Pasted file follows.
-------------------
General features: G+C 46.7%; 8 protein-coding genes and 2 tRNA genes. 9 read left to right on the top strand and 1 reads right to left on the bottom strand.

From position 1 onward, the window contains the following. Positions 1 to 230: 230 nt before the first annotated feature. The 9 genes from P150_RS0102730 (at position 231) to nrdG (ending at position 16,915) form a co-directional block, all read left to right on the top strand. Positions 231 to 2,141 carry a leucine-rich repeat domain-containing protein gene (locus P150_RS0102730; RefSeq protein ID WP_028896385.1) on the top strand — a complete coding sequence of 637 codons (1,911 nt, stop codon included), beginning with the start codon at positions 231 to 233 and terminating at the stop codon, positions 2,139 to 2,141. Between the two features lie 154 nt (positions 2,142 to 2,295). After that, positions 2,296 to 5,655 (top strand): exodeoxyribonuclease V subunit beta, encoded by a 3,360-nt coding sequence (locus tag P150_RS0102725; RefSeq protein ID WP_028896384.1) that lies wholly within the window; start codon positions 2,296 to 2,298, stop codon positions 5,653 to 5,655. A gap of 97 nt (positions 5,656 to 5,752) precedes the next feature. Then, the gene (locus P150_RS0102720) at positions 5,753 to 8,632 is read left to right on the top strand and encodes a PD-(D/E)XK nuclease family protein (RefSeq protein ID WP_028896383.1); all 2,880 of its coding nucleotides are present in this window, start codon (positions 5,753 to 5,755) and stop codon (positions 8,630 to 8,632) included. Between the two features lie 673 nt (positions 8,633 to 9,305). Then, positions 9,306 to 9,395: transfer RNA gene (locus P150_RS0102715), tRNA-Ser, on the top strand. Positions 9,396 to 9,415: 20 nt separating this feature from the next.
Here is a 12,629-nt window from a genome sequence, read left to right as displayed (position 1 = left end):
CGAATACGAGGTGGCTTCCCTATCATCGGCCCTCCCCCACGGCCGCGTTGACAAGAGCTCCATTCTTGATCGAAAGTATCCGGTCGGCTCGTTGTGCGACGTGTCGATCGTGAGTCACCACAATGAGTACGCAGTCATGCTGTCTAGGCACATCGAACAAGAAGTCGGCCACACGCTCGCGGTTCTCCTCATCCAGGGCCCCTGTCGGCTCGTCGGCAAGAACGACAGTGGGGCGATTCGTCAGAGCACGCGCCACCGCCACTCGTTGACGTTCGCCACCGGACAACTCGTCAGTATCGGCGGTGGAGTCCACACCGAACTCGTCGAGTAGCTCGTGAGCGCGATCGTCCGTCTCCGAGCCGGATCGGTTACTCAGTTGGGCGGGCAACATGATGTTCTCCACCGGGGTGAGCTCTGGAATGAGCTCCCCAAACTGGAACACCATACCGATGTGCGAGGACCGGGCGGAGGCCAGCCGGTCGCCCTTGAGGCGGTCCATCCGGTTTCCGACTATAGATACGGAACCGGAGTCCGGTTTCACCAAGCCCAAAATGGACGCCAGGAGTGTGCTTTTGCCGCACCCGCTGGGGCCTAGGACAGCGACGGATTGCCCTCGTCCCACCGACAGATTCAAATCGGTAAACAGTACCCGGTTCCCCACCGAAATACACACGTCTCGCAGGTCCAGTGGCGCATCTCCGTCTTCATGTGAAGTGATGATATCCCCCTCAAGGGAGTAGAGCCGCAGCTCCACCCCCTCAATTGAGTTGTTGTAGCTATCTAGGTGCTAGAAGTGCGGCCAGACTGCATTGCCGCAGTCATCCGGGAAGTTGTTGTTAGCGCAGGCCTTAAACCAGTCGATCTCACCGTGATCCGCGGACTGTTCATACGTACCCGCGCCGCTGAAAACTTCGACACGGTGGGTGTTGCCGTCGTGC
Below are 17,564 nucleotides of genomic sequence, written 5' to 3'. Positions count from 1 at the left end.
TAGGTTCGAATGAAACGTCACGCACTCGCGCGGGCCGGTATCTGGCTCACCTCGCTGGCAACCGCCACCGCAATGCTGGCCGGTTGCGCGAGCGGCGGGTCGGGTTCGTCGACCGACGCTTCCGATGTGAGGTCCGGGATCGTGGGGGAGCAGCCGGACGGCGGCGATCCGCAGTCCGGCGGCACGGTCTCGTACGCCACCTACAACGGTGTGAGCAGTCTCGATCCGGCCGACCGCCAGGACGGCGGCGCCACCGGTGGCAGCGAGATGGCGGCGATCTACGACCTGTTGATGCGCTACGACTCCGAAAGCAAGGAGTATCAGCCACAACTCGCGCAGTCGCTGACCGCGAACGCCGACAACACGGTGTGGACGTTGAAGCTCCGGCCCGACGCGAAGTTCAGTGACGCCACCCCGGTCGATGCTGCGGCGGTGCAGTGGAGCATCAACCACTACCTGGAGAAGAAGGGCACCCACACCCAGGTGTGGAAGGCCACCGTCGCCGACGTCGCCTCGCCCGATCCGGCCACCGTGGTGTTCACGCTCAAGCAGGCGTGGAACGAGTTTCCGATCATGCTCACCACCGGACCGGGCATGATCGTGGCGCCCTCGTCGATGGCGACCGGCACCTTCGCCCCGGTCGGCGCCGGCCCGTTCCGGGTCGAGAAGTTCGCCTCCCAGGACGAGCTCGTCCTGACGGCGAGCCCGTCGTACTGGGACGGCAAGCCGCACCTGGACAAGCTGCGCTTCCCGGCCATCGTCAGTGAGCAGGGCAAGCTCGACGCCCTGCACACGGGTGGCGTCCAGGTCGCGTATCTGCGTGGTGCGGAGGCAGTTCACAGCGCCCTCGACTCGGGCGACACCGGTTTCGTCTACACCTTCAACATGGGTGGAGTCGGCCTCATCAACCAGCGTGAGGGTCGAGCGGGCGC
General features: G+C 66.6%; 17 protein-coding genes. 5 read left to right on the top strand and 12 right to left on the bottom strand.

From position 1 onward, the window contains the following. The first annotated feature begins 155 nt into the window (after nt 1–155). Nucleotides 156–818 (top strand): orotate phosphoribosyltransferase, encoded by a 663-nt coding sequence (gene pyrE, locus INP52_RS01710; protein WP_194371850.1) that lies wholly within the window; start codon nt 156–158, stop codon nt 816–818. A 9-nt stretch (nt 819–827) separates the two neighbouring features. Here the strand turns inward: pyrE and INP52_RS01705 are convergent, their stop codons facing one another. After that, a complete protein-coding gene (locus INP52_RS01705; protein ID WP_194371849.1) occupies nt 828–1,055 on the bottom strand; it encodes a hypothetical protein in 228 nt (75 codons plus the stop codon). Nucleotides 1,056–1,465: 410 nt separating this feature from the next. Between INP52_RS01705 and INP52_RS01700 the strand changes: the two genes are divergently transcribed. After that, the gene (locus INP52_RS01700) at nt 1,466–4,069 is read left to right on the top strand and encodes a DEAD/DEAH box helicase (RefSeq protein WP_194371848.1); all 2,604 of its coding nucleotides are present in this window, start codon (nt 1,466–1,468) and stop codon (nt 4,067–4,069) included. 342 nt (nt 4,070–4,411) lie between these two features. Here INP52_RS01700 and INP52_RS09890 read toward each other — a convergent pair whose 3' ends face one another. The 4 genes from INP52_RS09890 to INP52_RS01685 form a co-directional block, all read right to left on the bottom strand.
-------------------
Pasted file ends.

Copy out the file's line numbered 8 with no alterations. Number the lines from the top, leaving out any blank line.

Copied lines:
From position 1 onward, the window contains the following. The first annotated feature begins 155 nt into the window (after nt 1–155). Nucleotides 156–818 (top strand): orotate phosphoribosyltransferase, encoded by a 663-nt coding sequence (gene pyrE, locus INP52_RS01710; protein WP_194371850.1) that lies wholly within the window; start codon nt 156–158, stop codon nt 816–818. A 9-nt stretch (nt 819–827) separates the two neighbouring features. Here the strand turns inward: pyrE and INP52_RS01705 are convergent, their stop codons facing one another. After that, a complete protein-coding gene (locus INP52_RS01705; protein ID WP_194371849.1) occupies nt 828–1,055 on the bottom strand; it encodes a hypothetical protein in 228 nt (75 codons plus the stop codon). Nucleotides 1,056–1,465: 410 nt separating this feature from the next. Between INP52_RS01705 and INP52_RS01700 the strand changes: the two genes are divergently transcribed. After that, the gene (locus INP52_RS01700) at nt 1,466–4,069 is read left to right on the top strand and encodes a DEAD/DEAH box helicase (RefSeq protein WP_194371848.1); all 2,604 of its coding nucleotides are present in this window, start codon (nt 1,466–1,468) and stop codon (nt 4,067–4,069) included. 342 nt (nt 4,070–4,411) lie between these two features. Here INP52_RS01700 and INP52_RS09890 read toward each other — a convergent pair whose 3' ends face one another. The 4 genes from INP52_RS09890 to INP52_RS01685 form a co-directional block, all read right to left on the bottom strand.